Many of the plentiful standalone puzzles are fairly simple logic challenges, such as putting together broken stained glass pieces. Though we’ve seen many of the puzzles before, there are some interesting new takes on familiar classics, and the saving grace is that many of them are rendered quite beautifully. A puzzle with several wooden monkey dolls is broken up into rings; you’ll have to strategically rotate connected rings to align the colorfully painted fronts and backs of the figures. In another, you’ll move small silver pear seeds to navigate a tiny green worm into a hole. A nice puzzle involves gathering ingredients for paints and then completing the actual painting itself, which, while simple, is soothing to play through. There are several variations of order puzzles, where you’ll have to move tiles or pictures around in the appropriate order (chronologically, narratively, etc.).
On the game’s easiest level you can skip these puzzles, but many of them are so easy that you'll never be tempted. In fact, it would have been nice to have more difficult challenges, as one puzzle's ingenuity left me wishing there had been more of these types offered: At one point, you’ll find yourself in a rather tricky situation that you’ll have to escape without the benefit of your inventory, using only your wits to figure out how to manipulate the environment. This was a nicely integrated challenge and a welcome change from the otherwise straightforward inventory and logic puzzles.
The Collector's Edition bonus chapter, which delves into more strange experiments the house is hiding, has you revisiting many of the same areas you discovered at the end of the main game, but they are now overgrown with vegetation gone wild. There are several new areas as well, including additional underground rooms in the mansion, a garden shed, and a strange sauna house. You’ll find evidence of unfinished scientific work on mutation technology, along with the same types of simple logic puzzles, like one involving ordering faces from happiest to angriest. The inventory puzzles are a bit more challenging here; I had no idea what to do with a locker covered in honey or why a bottle of nail polish would be hanging around a man’s trash can. However, there is a bit less polish in the dialogue here, with some odd verbiage like: “If I’ll need to boil the water, decrease the temperature of water in the room,” which aside from sketchy grammar doesn’t even make any logical sense. But aside from this sloppiness, the bonus chapter provides a fair bit of exploration during an additional hour of gameplay.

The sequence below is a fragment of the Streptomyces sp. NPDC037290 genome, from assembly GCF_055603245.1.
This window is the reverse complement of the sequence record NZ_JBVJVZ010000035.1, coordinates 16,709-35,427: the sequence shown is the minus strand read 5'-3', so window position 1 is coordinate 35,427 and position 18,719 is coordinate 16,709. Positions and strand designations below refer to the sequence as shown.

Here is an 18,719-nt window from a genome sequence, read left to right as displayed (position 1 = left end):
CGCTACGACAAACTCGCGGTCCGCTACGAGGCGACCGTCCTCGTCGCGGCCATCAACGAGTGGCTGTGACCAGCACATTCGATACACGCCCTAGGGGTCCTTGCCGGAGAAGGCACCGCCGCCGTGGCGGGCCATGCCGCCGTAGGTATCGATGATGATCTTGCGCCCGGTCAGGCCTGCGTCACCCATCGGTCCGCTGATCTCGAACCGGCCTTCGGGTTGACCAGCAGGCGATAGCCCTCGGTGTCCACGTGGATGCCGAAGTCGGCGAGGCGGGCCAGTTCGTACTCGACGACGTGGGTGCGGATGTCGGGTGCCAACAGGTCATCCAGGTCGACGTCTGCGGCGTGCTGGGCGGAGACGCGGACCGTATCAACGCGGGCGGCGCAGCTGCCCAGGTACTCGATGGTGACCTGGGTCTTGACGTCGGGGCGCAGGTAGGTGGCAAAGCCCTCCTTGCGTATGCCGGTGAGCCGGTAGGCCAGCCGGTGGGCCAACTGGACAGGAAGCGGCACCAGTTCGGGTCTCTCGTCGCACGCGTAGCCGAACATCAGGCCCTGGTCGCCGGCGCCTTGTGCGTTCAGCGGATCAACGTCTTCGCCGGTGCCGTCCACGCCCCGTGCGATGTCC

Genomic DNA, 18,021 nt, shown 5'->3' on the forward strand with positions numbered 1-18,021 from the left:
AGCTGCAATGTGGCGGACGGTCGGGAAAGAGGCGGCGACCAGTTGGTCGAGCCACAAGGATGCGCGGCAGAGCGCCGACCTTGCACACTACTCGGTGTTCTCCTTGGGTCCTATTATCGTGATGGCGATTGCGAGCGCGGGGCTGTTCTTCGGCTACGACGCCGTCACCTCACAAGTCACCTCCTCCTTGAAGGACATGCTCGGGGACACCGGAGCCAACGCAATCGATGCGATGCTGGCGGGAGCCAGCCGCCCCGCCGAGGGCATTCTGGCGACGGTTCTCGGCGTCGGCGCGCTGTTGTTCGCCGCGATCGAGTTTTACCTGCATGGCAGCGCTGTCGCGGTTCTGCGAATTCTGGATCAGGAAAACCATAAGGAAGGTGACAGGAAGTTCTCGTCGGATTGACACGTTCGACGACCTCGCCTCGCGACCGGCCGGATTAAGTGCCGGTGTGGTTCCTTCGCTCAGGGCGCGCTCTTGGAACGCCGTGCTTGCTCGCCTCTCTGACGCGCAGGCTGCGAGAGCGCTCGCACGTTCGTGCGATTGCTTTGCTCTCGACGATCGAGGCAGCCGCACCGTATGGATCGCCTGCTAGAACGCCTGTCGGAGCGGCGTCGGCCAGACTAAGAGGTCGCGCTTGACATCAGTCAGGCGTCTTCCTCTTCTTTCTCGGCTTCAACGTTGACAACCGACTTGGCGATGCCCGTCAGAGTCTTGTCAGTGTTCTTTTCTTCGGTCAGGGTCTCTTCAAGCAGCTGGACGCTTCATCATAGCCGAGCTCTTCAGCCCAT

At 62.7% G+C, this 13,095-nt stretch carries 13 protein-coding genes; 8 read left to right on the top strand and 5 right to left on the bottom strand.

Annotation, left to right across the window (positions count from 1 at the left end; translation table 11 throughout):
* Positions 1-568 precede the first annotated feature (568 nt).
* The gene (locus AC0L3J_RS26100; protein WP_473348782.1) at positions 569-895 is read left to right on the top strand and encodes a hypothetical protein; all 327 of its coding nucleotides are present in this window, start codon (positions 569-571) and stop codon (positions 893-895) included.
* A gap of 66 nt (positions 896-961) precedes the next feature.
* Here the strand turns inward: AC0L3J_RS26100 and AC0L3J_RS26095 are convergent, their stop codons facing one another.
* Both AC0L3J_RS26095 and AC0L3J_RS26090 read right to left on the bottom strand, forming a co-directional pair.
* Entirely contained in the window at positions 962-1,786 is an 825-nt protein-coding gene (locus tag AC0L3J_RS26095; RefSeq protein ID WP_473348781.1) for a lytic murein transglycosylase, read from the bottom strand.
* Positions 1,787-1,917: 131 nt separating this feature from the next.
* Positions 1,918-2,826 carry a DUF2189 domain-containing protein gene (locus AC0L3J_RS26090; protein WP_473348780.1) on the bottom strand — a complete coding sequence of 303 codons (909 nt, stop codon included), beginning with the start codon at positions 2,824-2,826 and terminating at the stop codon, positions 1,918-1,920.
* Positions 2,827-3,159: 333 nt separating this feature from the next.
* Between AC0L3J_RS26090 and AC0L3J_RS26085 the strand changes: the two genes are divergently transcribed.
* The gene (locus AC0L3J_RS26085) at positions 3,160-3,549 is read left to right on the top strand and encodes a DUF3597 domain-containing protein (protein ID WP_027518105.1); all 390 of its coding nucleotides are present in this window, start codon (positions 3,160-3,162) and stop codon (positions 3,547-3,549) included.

However bizarre the mutation experiments you expose, there is a reason for them; I just wish there was the same kind of method behind the rest of the story madness that unfurls over the main game's 3½ hour play time. Why someone would turn from a lucrative career to a quest for odd rituals and world domination might be a good story. But you’re never given a reason why this happens. Like the bizarre contraptions that exist purely to hinder your progress, the plot exists merely to hang a lot of beautiful imagery on. But the biggest plot hole of all is the final set-up, as the villain appears to have made no accommodations for you being a part of the game, even though he blatantly menaces you throughout. Still, despite these narrative failings and the relative ease of the puzzles, the gorgeous artwork and large amounts of exploration make the game an enjoyable piece of eye candy. If you’re interested in seeing how ERS’s continued experiment in casual gaming without hidden object scenes is progressing, you might just want to check out Twilight Phenomena: The Lodgers of House 13.